Swedish abortion care appears to have withstood the pandemic. During the first wave in 2020, abortion rates remained unchanged, and women did not hesitate to go through with abortions as planned, a study from the University of Gothenburg shows.
The study, published in the journal BMJ Open, rests on a quantitative analysis of reported abortions and births in Sweden and a qualitative analysis of women’s experience of seeking abortions at clinics during the first pandemic wave.
Sources include national register data on all women aged 15–44 who were resident in Sweden in the years 2018–2020: a total of approximately 1.9 million individuals. The study period comprises the time both before and after classification of the spread of COVID-19 as a pandemic.
The qualitative part is based on interviews with 15 women who sought care at abortion clinics during the first wave of the pandemic. These interviews focused both on the women’s encounters with abortion care — including access and risks of becoming infected and infecting others — and how their abortion decisions may have been affected by the fear of contracting COVID-19 during pregnancy, and by their perceived loneliness and social isolation during the pandemic.
Safety for women in Sweden
The results show that during the study period, compared with pre-pandemic figures, the numbers of abortions and ongoing pregnancies underwent no appreciable change. Neither was there any significant difference in the timing of the women’s abortion-seeking during pregnancy.
According to the study, responses to the interviewees’ apprehensions about care access and their own health were supportive. Those who sought abortions did not hesitate to go ahead with the decision.
“As we’ve been able to show, Swedish abortion care was relatively unaffected by the first pandemic wave. This is an important message to convey to women living in Sweden, to give them a sense of security,” says Johanna Rydelius, doctoral student in obstetrics and gynecology at Sahlgrenska Academy, University of Gothenburg; gynecologist at Sahlgrenska University Hospital; and the study’s first author.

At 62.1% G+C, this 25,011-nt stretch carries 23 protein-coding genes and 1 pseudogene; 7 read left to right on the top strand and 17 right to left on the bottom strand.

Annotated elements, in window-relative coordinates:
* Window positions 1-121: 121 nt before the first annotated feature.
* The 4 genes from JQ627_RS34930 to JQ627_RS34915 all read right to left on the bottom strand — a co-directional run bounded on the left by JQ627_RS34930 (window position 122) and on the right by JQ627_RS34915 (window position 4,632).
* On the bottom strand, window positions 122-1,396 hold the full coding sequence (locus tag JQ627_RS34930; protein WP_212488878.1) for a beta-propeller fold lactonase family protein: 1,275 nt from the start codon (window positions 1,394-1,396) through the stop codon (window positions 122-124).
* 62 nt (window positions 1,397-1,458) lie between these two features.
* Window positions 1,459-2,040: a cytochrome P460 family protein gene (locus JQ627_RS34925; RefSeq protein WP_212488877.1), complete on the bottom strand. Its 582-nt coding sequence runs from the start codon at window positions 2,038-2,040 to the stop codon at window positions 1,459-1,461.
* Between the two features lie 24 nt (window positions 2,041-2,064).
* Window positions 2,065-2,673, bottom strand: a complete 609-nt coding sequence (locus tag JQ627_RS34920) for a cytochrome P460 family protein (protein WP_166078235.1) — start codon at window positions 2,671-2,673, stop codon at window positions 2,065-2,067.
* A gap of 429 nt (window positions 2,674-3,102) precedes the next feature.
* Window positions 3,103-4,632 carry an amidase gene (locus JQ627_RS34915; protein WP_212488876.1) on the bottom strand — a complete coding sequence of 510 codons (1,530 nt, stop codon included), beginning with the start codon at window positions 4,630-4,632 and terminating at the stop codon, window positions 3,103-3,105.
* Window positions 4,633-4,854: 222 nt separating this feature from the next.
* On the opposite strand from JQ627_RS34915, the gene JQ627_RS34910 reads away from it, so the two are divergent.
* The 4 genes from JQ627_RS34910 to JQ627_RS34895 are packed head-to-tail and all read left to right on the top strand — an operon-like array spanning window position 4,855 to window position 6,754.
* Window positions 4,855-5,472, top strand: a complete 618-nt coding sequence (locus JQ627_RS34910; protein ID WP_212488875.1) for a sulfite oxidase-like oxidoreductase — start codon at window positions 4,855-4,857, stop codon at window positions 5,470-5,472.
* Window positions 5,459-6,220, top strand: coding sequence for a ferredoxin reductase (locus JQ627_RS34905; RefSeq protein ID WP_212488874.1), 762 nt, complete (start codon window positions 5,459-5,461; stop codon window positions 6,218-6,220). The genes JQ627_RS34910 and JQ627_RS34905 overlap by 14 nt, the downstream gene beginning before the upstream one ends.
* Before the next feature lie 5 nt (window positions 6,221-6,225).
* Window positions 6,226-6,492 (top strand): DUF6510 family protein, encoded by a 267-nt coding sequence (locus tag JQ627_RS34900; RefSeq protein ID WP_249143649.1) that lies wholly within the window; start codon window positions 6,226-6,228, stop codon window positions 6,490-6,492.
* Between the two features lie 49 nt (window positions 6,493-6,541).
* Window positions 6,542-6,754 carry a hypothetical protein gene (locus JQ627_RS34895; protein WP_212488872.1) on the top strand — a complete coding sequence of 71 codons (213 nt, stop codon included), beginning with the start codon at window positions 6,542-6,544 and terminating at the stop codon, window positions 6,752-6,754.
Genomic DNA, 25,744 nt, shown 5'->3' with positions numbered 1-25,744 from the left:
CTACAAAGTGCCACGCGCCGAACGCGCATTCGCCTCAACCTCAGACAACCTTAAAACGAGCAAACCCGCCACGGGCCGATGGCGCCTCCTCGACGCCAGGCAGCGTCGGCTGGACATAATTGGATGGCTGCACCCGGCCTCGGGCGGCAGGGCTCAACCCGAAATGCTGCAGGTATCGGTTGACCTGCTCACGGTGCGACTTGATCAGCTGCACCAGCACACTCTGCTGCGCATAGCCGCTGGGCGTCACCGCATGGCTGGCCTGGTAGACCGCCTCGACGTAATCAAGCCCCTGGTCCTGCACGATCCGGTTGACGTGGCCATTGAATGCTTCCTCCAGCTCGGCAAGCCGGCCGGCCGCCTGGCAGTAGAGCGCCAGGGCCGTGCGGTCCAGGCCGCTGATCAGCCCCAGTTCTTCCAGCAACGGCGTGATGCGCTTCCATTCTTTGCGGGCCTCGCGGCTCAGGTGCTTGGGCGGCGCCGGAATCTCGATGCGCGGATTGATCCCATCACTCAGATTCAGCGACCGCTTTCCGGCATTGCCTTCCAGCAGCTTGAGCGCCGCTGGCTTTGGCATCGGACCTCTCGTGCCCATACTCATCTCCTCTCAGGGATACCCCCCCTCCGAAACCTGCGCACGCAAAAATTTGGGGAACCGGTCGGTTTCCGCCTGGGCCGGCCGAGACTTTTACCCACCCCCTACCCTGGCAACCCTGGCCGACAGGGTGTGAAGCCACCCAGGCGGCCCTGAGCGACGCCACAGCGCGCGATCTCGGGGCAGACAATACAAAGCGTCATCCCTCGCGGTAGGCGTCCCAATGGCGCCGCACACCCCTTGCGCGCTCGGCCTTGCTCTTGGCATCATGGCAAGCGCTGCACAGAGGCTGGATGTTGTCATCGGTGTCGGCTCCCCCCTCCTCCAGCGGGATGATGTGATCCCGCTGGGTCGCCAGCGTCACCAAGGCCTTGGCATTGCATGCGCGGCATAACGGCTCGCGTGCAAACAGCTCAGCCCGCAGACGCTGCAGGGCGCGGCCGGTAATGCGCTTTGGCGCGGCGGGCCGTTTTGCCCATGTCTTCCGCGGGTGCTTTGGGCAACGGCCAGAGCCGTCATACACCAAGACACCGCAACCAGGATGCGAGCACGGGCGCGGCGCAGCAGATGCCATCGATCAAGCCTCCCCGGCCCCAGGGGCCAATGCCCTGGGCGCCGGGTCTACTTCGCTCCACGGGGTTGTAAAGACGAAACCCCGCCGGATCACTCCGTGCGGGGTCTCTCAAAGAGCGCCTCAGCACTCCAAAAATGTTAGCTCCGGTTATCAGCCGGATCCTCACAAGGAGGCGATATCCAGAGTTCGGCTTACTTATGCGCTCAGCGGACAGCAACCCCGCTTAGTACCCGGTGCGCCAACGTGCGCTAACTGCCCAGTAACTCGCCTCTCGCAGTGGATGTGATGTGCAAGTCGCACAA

Major international differences
Although the World Health Organization (WHO) emphasizes the importance of good abortion care, there have been indications that access to this care has been restricted during the COVID-19 pandemic. However, this does not seem to apply in Sweden, Rydelius states.
“A comparison with the rest of the world is interesting. There, trends have been in two totally opposing directions. In some countries, such as Hungary and Slovakia, the situation was one of drastically reduced access to abortion care and at times during the pandemic it’s been virtually impossible to undergo an abortion. On the other hand, there’s the situation that arose in the UK, where access drastically improved thanks to virtual care visits and delivery of drugs by mail.”
The study’s register data on abortions in Sweden cover the period from January 2018 to June 2020, while for data on births relate it was from January 2018 to March 2021. The spread of COVID-19 was classified as a pandemic by WHO on March 11, 2020, and the study interviews were conducted in Gothenburg in June 2020.
Title: Influence of the COVID-19 pandemic on abortions and births in Sweden: a mixed-methods study, http://doi.org/10.1136/bmjopen-2021-054076
Contact: Johanna Rydelius, phone +46 707 14 93 60, email firstname.lastname@example.org